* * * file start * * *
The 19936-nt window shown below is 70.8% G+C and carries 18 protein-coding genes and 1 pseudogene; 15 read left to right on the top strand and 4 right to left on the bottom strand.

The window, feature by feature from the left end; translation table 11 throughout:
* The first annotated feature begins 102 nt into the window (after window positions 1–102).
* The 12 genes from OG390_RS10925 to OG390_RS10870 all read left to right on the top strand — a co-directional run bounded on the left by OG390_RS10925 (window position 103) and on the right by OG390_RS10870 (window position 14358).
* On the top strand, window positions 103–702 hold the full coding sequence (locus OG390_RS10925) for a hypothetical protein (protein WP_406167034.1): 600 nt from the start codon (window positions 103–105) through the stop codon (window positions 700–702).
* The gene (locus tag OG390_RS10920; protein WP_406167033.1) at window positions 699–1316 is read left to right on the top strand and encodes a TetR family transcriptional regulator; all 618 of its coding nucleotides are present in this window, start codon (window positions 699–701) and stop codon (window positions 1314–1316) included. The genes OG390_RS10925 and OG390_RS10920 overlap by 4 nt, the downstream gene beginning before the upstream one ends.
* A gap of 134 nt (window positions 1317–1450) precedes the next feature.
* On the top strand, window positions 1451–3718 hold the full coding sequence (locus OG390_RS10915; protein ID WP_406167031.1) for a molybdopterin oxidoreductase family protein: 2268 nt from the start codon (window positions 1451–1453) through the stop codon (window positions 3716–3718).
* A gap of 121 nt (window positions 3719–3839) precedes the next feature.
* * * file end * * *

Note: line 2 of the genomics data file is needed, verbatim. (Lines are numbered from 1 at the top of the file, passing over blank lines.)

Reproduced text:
The window, feature by feature from the left end; translation table 11 throughout: